Windows Azure Platform at a Glance

This is my first attempt at parsing and summarizing the Windows Azure Platform, so I expect it to evolve as I iterate on it.

Windows Azure Platform at a Glance

The Windows Azure platform is a set of cloud computing services for creating and consuming cloud applications and services.  The key components of the Windows Azure Platform are:

  • Windows Azure – provides virtualized compute, storage, and management for your cloud-based applications.  It’s effectively a “cloud OS.”
  • SQL Azure – provides cloud-based relational database services.
  • App Fabric – provides application infrastructure services for federated authorization and for distributed application challenges (service composition and connectivity challenges.)

You can use the Windows Azure Platform from your applications running in the cloud and from on-premises applications.  For example, you might access data in the cloud from an on-premises app, or you might access local user accounts from an app in the cloud.

Windows Azure
Windows Azure provides compute, storage, and management through Microsoft data centers.   The key components are:

  • Compute Service - process requests.  Compute services are Virtual Machine (VM) instances that come in two types:  Web Roles and Worker Roles.  Web Roles include Internet Information Services (IIS) and can accept HTTP and HTTPS Requests.  Worker Roles aren’t configured with IIS and are primarily for background processing, such as queuing, monitoring, or ticket-system scenarios.
  • Storage Service – stores data.  It provides blobs, tables, and queues.  Blobs and tables are for storing and retrieving data, but queues are primarily for Web Role instances to talk to Worker Role instances in an asynchronous way.
  • Fabric – provides physical machines for compute and storage.  The servers for Windows Azure live within a Microsoft data center.  These servers are organized into a Fabric.   This Fabric of machines provides the compute and storage capabilities.  These physical machines host the VM instances that provide the compute services.  The machines are controlled by a Fabric Controller.   The Fabric Controller talks to a Fabric Agent on each machine.  The Fabric Controller determines which physical machines to spin up Web and Worker Role VM instances and it monitors the health of the VMs and the physical machines.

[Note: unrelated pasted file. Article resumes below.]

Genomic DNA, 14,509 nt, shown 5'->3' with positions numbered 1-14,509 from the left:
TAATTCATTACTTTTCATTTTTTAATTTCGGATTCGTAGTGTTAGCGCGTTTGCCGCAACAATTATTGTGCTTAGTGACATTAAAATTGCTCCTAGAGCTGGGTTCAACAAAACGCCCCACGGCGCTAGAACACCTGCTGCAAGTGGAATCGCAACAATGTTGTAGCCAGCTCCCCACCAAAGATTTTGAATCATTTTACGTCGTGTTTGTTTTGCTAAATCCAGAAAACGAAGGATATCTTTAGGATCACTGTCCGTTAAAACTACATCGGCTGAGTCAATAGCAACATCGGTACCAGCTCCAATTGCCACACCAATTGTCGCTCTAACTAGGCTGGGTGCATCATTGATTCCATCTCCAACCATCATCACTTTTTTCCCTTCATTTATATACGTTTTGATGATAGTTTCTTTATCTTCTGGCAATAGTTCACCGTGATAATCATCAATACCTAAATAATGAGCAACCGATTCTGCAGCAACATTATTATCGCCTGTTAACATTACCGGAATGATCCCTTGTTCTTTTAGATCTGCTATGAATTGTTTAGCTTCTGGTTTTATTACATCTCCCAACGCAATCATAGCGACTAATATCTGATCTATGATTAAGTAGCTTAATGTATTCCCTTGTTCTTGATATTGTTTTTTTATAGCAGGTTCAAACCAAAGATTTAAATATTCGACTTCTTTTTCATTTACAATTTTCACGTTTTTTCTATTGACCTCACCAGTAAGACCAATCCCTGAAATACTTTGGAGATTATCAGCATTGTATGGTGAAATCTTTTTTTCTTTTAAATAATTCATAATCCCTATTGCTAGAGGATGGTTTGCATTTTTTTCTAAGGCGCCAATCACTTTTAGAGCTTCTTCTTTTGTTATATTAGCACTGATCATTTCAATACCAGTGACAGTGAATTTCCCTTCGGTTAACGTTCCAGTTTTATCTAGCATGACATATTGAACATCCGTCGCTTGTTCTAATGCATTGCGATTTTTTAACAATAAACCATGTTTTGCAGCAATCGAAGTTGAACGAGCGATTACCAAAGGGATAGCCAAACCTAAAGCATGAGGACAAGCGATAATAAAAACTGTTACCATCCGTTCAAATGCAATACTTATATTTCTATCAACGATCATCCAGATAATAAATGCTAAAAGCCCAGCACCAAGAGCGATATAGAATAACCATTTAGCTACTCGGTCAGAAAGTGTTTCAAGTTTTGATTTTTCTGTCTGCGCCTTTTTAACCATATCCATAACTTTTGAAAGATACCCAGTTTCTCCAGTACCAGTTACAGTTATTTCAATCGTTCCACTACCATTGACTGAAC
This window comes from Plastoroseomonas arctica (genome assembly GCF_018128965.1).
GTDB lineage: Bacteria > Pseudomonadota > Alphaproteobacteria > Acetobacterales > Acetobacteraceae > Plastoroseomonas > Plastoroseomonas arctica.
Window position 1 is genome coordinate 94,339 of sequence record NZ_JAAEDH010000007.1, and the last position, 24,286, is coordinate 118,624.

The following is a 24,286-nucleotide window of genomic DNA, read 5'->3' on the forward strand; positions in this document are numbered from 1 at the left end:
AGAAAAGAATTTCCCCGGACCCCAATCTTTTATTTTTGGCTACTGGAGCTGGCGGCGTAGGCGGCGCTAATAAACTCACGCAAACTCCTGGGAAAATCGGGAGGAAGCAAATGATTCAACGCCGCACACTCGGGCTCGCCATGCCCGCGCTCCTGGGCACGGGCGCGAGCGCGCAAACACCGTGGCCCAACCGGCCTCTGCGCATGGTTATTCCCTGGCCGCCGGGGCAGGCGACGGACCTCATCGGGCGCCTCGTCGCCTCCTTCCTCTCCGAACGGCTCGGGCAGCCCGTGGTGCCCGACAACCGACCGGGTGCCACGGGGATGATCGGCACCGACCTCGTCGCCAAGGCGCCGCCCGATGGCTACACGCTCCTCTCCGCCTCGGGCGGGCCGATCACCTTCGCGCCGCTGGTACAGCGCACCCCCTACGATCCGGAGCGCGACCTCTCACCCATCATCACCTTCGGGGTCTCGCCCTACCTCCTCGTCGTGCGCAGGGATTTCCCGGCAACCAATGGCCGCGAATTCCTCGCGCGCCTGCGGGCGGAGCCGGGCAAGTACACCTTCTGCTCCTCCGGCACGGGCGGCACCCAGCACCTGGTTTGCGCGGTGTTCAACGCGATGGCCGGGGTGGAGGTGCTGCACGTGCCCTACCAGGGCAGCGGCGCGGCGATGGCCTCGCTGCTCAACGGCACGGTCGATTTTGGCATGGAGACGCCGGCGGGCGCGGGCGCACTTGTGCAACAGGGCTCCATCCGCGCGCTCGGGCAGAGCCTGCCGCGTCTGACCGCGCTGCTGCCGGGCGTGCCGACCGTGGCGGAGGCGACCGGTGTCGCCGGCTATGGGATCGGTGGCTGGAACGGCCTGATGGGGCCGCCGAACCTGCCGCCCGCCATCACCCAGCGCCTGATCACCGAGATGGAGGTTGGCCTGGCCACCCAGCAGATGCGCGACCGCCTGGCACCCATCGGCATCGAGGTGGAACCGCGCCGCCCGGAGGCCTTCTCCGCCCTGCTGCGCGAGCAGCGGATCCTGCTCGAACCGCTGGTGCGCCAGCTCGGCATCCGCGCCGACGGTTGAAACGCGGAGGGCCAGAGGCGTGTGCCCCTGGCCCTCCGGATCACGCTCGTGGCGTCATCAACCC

For more on Windows Azure, see Windows Azure SDK (MSDN.)

SQL Azure
SQL Azure provides cloud-based services for relational databases, reporting and analytics, and data synchronization.  The main component is a SQL Azure Database:

  • SQL Azure Database - provides a highly available, scalable, multi-tenant database service hosted by Microsoft in the cloud.  It’s a cloud-based relational database service built on SQL Server technologies.  You can access a SQL Azure Database through a Tabular Data Stream (TDS) protocol, which means you can use any existing SQL Server client library, such as ADO.NET, ODBC, or PHP.

For more information on SQL Azure, see SQL Azure (MSDN.)

App Fabric
Windows Azure platform AppFabric (formerly called “.NET Services”) provides common application infrastructure services for distributed applications.  The key components are:

  • Access Control – provides authentication and authorization services through rules and claims.  It’s a standards-based service that supports multiple credentials and relying parties.  It enables federated identity and supports Active Directory, as well as other identity infrastructures.
  • Service Bus - provides secure connectivity options for service endpoints that would otherwise be difficult or impossible to reach.  It supports various communication patterns such as relayed, buffered, bidirectional, publish-subscribe, multicast, streaming and direct-connect.  Service Bus provides infrastructure for large-scale event distribution, naming, and service publishing.  It helps address the challenges of firewalls, NATs, dynamic IP, and disparate identity systems.  Service Bus can provide a service with a stable Uniform Resource Identifier (URI) that you can be accessed by any authorized client application.  Service Bus supports REST and HTTP Access from non-.NET platforms and it supports standard protocols and extends similar standard bindings for Windows Communication Foundation (WCF.)

For more on App Fabric, see App Fabric Service Bus (MSDN) and App Fabric Access Control (MSDN.)

For more information on the Windows Azure Platform, here are some of the main Azure starting points:

Comments (3)

  1. Don Price says:

    Very nice breakdown of Azure. MSDN Magazine has nice articles to for architects/developers to begin using Microsoft’s fabric, but your blog does a better job at identifying all of the current pieces simply; it’s consumable too!

    I’ll likely refer back to your blog when I finally finish a basic explanation of "the cloud".


  2. J.D. Meier says:

    @ Don

    Thank you.  I figured it would help to share nuggets as I go to make it easy to follow and to get feedback as well.

    I’ll gradually take it deeper as I get further along.

  3. Munchie says:

    Thanks!  I can see now why people are comparing Windows Azure to Amazon’s S3 offerings.  I think the virtualization and storage options will be huge.

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